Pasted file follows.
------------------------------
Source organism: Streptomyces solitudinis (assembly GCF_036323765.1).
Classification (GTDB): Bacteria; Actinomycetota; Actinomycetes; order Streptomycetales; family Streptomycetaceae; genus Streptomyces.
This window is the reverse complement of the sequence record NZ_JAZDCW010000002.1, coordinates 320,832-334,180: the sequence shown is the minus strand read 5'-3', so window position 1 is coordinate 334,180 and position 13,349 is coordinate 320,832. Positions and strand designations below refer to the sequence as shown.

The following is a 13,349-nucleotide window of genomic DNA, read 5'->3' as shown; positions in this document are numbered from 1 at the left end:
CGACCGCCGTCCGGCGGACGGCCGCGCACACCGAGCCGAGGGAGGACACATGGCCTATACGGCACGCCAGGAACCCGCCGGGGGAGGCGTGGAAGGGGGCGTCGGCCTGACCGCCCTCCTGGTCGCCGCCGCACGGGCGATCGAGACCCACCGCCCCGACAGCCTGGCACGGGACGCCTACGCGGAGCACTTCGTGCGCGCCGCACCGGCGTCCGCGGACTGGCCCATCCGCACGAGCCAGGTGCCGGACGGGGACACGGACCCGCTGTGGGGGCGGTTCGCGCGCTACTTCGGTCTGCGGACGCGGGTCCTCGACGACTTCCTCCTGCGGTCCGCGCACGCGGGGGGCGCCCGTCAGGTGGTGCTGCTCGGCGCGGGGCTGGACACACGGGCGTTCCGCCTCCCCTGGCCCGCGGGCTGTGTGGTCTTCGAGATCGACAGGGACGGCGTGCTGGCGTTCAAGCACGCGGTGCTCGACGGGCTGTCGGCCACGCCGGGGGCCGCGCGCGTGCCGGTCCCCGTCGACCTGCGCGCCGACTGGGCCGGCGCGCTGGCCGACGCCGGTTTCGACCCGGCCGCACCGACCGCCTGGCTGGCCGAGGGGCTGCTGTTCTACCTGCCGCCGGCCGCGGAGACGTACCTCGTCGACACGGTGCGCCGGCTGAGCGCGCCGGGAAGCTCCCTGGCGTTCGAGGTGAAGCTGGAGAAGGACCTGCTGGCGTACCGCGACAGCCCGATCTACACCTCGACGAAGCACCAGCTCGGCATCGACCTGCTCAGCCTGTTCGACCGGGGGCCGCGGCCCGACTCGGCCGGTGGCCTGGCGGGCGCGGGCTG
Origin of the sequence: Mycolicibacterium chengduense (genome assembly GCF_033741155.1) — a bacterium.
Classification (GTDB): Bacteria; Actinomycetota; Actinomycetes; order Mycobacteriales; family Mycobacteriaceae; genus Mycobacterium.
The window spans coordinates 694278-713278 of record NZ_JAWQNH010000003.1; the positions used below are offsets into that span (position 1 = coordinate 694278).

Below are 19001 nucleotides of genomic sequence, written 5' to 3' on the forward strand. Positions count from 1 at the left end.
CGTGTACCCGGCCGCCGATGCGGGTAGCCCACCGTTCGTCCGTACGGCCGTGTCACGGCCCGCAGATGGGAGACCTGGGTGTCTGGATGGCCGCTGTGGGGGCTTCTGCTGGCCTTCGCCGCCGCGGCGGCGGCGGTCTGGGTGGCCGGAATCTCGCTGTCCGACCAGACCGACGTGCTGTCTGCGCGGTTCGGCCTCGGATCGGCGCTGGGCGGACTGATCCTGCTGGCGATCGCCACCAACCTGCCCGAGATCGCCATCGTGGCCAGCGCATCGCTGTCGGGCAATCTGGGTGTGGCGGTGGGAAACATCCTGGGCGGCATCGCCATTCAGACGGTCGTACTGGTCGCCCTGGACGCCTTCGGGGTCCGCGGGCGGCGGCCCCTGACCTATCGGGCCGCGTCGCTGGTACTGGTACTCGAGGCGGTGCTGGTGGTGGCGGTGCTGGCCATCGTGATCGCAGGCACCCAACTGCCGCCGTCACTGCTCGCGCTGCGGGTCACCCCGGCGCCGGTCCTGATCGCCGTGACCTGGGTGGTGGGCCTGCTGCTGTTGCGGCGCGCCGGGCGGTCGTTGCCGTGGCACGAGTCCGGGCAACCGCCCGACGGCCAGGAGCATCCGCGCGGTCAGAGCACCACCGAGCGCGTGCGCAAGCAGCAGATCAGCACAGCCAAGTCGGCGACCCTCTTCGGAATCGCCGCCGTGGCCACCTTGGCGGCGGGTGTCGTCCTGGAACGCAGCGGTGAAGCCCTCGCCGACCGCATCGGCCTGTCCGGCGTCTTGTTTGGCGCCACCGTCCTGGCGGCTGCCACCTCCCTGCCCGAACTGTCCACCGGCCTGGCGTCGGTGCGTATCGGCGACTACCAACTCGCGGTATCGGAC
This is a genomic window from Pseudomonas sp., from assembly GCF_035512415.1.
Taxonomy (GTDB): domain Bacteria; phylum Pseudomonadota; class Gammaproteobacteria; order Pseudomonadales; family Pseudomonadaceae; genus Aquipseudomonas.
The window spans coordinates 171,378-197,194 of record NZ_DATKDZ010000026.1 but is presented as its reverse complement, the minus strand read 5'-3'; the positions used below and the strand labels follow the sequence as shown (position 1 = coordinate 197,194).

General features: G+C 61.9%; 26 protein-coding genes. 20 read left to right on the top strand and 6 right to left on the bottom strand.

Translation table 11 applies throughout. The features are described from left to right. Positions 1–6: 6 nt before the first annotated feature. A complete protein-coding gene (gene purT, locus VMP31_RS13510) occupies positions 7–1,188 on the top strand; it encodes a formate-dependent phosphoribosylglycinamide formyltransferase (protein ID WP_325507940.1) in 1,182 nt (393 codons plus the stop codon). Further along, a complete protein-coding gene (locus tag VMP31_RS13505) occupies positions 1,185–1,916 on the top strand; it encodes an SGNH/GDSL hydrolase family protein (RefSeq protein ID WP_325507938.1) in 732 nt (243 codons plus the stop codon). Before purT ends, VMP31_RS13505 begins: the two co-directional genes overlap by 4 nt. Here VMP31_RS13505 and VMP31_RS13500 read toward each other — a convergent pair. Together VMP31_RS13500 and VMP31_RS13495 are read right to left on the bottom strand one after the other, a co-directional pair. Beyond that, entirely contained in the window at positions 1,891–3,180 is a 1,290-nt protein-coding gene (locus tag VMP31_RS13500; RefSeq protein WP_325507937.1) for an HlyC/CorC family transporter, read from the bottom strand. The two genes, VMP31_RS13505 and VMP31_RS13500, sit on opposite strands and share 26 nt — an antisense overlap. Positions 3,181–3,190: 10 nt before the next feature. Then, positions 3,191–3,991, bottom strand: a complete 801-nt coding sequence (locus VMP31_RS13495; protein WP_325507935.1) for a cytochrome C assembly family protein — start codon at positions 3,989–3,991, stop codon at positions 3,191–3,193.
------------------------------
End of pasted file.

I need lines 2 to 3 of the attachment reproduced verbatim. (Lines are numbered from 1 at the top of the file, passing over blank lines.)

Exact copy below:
Classification (GTDB): Bacteria; Actinomycetota; Actinomycetes; order Streptomycetales; family Streptomycetaceae; genus Streptomyces.
This window is the reverse complement of the sequence record NZ_JAZDCW010000002.1, coordinates 320,832-334,180: the sequence shown is the minus strand read 5'-3', so window position 1 is coordinate 334,180 and position 13,349 is coordinate 320,832. Positions and strand designations below refer to the sequence as shown.